Polarization Up in the Maryland General Assembly

Political scientists Boris Shor and Nolan McCarty have developed measures of state legislator ideology similar to the NOMINATE scores presented in yesterday’s post on congressional polarization. The Shor and McCarty scores are considered the best measures of state legislator ideology by political scientists and were developed through spatial modeling techniques that allow comparability both across states and years.

For individual legislators, more positive scores indicate greater conservatism while more negative scores indicate greater liberalism. The scores only range so low and high. A very rough indicator suggests that legislators with scores above 1 are especially conservative and legislators with scores below -1 are particularly liberal. Moderate legislators receive scores closer to zero.

In both the House of Delegates and the Senate, differences between the median Republican and median Democrats in each chamber have widened over time , as the figure below shows. (If there were no difference in the ideology of each member, the difference measure would equal zero.)


Since 1996, partisan differences in the House of Delegates have increased from 1.71 to 1.96–a gain of 15%. The Senate started with lower polarization but has now almost caught up as differences rose from 1.22 to 1.84–a gain of 51%.

The rise in polarization is not due entirely to changes in the ideology of just Republicans or just Democrats. Republicans have become more conservative while Democrats have moved to the left. The median House Democrat is now 13% more liberal than in 1996 and the median House Republican is 17% more conservative.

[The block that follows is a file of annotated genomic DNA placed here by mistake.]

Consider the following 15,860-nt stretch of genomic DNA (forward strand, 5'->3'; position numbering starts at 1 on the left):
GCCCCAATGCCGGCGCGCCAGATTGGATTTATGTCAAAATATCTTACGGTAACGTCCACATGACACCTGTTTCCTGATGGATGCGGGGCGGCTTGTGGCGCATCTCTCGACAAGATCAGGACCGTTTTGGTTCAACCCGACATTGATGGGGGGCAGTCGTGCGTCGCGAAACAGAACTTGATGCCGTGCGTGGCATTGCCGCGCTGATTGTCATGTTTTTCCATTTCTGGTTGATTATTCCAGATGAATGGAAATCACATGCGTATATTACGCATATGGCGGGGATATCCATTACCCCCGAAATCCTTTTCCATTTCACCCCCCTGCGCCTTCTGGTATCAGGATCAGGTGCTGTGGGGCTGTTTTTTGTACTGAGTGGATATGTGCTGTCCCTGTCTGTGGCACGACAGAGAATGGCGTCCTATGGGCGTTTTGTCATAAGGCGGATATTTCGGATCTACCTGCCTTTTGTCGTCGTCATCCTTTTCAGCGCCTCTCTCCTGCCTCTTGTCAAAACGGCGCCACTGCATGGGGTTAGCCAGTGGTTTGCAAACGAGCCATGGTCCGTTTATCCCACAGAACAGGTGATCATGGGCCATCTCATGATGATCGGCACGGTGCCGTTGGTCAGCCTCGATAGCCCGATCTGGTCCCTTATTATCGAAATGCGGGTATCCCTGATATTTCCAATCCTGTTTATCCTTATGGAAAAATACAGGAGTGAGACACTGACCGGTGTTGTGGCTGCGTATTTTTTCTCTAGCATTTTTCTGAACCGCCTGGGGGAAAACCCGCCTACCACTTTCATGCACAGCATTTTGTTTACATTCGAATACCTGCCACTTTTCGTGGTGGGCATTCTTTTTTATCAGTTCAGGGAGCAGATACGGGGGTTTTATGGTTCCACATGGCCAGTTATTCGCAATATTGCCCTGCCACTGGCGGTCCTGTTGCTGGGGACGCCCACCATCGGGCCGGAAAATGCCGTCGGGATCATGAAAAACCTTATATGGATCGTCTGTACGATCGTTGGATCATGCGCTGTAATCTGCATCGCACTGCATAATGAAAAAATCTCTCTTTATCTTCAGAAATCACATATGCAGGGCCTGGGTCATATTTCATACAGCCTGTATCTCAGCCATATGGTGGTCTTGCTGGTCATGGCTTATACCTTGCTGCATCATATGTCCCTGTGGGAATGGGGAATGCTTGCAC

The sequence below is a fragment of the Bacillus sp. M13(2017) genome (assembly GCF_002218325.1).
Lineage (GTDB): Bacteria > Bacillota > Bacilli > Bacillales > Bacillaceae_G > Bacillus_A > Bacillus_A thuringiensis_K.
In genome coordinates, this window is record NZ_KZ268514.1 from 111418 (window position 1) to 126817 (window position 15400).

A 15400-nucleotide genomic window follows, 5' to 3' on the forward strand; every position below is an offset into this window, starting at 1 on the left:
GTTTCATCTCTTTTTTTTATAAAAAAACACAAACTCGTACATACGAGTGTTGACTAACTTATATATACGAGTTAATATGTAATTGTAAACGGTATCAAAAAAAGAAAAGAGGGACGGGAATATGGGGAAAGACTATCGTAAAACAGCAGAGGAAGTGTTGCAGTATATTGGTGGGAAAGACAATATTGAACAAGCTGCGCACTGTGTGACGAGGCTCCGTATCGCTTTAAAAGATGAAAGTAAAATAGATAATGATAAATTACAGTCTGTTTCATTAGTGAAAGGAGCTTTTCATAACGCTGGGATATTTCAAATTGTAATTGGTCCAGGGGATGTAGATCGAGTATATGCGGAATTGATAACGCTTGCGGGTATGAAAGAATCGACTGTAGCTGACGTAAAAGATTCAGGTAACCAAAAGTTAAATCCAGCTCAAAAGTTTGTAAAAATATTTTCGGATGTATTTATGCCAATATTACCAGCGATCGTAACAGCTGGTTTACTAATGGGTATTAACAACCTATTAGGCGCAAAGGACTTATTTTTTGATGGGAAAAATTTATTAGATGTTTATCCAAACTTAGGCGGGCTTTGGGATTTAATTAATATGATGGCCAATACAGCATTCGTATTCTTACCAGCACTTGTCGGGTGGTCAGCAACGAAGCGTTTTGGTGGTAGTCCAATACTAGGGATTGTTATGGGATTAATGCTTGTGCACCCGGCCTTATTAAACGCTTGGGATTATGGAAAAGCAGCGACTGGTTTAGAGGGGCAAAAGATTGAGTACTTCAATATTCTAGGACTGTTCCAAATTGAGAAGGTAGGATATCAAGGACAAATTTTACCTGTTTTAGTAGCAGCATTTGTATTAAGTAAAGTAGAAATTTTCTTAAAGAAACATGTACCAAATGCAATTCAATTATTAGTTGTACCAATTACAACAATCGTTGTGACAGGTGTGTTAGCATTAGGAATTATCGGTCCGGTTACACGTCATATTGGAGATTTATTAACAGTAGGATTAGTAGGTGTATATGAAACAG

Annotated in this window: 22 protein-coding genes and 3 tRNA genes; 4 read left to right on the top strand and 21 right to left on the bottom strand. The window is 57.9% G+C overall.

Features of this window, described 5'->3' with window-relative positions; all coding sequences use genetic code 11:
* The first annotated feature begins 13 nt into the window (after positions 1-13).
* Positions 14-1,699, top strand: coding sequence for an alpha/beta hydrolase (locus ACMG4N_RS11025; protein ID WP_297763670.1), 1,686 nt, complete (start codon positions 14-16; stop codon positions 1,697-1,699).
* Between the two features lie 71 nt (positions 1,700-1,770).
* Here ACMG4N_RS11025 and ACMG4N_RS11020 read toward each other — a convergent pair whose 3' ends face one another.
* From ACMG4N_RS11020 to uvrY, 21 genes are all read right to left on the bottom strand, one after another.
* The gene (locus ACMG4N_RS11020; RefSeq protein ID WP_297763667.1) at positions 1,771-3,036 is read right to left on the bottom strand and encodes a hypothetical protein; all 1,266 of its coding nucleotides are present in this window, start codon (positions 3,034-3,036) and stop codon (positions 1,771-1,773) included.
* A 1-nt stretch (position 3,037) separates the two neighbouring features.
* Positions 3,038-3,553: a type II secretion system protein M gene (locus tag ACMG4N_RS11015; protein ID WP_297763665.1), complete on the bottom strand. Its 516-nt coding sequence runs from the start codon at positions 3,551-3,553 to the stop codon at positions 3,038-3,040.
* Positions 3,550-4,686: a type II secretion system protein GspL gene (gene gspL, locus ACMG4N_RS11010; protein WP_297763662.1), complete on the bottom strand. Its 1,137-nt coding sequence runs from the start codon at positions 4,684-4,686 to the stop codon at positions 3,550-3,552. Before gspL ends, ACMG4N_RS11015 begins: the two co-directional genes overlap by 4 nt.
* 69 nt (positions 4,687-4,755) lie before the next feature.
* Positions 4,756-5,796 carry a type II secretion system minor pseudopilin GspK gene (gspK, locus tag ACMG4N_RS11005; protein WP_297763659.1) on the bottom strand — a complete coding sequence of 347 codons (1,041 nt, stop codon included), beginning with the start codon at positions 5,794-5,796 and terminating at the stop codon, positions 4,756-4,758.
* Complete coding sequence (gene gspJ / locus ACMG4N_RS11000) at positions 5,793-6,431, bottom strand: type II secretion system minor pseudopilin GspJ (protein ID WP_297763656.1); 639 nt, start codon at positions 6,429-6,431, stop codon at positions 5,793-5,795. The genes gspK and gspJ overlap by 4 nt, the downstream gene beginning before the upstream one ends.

The same process has occurred in the Senate, though Republicans have lurched more to the right than Democrats have to the left. The biggest change occurred after the 1998 elections when several moderate Republicans were replaced by more conservative members of their party.


Since 1996, Democratic liberalism has risen by 16%–a comparable change to that in the House–but Republican conservatism has shot up by 264%. This change is less drastic than it sounds. Senate Republicans in 2013 were still a tad less conservative than their counterparts in the House.

The party caucuses have not just become more ideologically different. They have also become more cohesive. The following figure shows the standard deviation in the Shor-McCarty scores for each year and party in both houses:


The decline in the standard deviation means that there is less variation around the average score for each party. In other words, Republicans are not just more conservative, they are also more cohesively conservative. The same is true for Democrats. But Democrats were much less cohesive than Republicans in 2013, reflecting that more moderate Democrats had survived than moderate Republicans.

Next up: the likely impact of the 2014 elections.